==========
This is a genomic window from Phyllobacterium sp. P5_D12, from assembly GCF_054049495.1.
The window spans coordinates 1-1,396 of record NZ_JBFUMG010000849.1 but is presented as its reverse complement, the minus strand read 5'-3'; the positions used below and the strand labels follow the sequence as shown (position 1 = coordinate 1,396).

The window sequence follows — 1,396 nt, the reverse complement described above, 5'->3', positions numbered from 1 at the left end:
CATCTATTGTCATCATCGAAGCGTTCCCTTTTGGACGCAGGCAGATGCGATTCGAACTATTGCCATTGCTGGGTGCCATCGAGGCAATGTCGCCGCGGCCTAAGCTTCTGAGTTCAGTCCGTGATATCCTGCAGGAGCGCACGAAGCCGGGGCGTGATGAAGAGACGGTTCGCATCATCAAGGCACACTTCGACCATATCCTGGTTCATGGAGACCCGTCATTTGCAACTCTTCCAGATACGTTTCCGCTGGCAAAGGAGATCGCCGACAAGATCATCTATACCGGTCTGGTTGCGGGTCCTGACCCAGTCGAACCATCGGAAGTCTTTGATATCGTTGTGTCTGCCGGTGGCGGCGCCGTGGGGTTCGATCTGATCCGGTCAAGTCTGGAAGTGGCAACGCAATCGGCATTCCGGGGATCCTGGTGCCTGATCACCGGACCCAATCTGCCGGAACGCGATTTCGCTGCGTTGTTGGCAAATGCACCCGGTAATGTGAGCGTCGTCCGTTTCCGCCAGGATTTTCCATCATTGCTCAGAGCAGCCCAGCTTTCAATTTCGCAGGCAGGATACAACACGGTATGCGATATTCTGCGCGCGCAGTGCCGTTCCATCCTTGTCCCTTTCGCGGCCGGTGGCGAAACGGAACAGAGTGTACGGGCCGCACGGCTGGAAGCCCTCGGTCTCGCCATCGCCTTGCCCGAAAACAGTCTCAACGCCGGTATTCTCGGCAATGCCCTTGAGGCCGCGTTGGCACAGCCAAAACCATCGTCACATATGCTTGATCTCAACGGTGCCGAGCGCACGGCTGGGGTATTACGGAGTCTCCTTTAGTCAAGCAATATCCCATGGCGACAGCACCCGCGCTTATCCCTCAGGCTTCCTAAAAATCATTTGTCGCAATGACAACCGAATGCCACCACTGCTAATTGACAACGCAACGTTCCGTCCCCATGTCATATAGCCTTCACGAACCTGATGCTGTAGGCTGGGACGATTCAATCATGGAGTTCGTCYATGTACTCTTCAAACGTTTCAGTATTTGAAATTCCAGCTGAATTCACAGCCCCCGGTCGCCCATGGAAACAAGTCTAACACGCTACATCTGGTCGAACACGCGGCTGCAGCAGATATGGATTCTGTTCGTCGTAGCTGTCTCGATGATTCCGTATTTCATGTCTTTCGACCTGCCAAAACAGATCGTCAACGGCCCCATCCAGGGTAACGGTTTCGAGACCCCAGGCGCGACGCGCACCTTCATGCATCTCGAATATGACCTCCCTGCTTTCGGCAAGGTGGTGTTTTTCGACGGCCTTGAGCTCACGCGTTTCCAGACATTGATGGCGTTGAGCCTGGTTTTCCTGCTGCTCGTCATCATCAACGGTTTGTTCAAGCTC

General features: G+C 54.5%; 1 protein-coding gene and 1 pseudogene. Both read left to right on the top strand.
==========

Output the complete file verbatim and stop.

This is a genomic window from Phyllobacterium sp. P5_D12, from assembly GCF_054049495.1.
The window spans coordinates 1-1,396 of record NZ_JBFUMG010000849.1 but is presented as its reverse complement, the minus strand read 5'-3'; the positions used below and the strand labels follow the sequence as shown (position 1 = coordinate 1,396).

The window sequence follows — 1,396 nt, the reverse complement described above, 5'->3', positions numbered from 1 at the left end:
CATCTATTGTCATCATCGAAGCGTTCCCTTTTGGACGCAGGCAGATGCGATTCGAACTATTGCCATTGCTGGGTGCCATCGAGGCAATGTCGCCGCGGCCTAAGCTTCTGAGTTCAGTCCGTGATATCCTGCAGGAGCGCACGAAGCCGGGGCGTGATGAAGAGACGGTTCGCATCATCAAGGCACACTTCGACCATATCCTGGTTCATGGAGACCCGTCATTTGCAACTCTTCCAGATACGTTTCCGCTGGCAAAGGAGATCGCCGACAAGATCATCTATACCGGTCTGGTTGCGGGTCCTGACCCAGTCGAACCATCGGAAGTCTTTGATATCGTTGTGTCTGCCGGTGGCGGCGCCGTGGGGTTCGATCTGATCCGGTCAAGTCTGGAAGTGGCAACGCAATCGGCATTCCGGGGATCCTGGTGCCTGATCACCGGACCCAATCTGCCGGAACGCGATTTCGCTGCGTTGTTGGCAAATGCACCCGGTAATGTGAGCGTCGTCCGTTTCCGCCAGGATTTTCCATCATTGCTCAGAGCAGCCCAGCTTTCAATTTCGCAGGCAGGATACAACACGGTATGCGATATTCTGCGCGCGCAGTGCCGTTCCATCCTTGTCCCTTTCGCGGCCGGTGGCGAAACGGAACAGAGTGTACGGGCCGCACGGCTGGAAGCCCTCGGTCTCGCCATCGCCTTGCCCGAAAACAGTCTCAACGCCGGTATTCTCGGCAATGCCCTTGAGGCCGCGTTGGCACAGCCAAAACCATCGTCACATATGCTTGATCTCAACGGTGCCGAGCGCACGGCTGGGGTATTACGGAGTCTCCTTTAGTCAAGCAATATCCCATGGCGACAGCACCCGCGCTTATCCCTCAGGCTTCCTAAAAATCATTTGTCGCAATGACAACCGAATGCCACCACTGCTAATTGACAACGCAACGTTCCGTCCCCATGTCATATAGCCTTCACGAACCTGATGCTGTAGGCTGGGACGATTCAATCATGGAGTTCGTCYATGTACTCTTCAAACGTTTCAGTATTTGAAATTCCAGCTGAATTCACAGCCCCCGGTCGCCCATGGAAACAAGTCTAACACGCTACATCTGGTCGAACACGCGGCTGCAGCAGATATGGATTCTGTTCGTCGTAGCTGTCTCGATGATTCCGTATTTCATGTCTTTCGACCTGCCAAAACAGATCGTCAACGGCCCCATCCAGGGTAACGGTTTCGAGACCCCAGGCGCGACGCGCACCTTCATGCATCTCGAATATGACCTCCCTGCTTTCGGCAAGGTGGTGTTTTTCGACGGCCTTGAGCTCACGCGTTTCCAGACATTGATGGCGTTGAGCCTGGTTTTCCTGCTGCTCGTCATCATCAACGGTTTGTTCAAGCTC

General features: G+C 54.5%; 1 protein-coding gene and 1 pseudogene. Both read left to right on the top strand.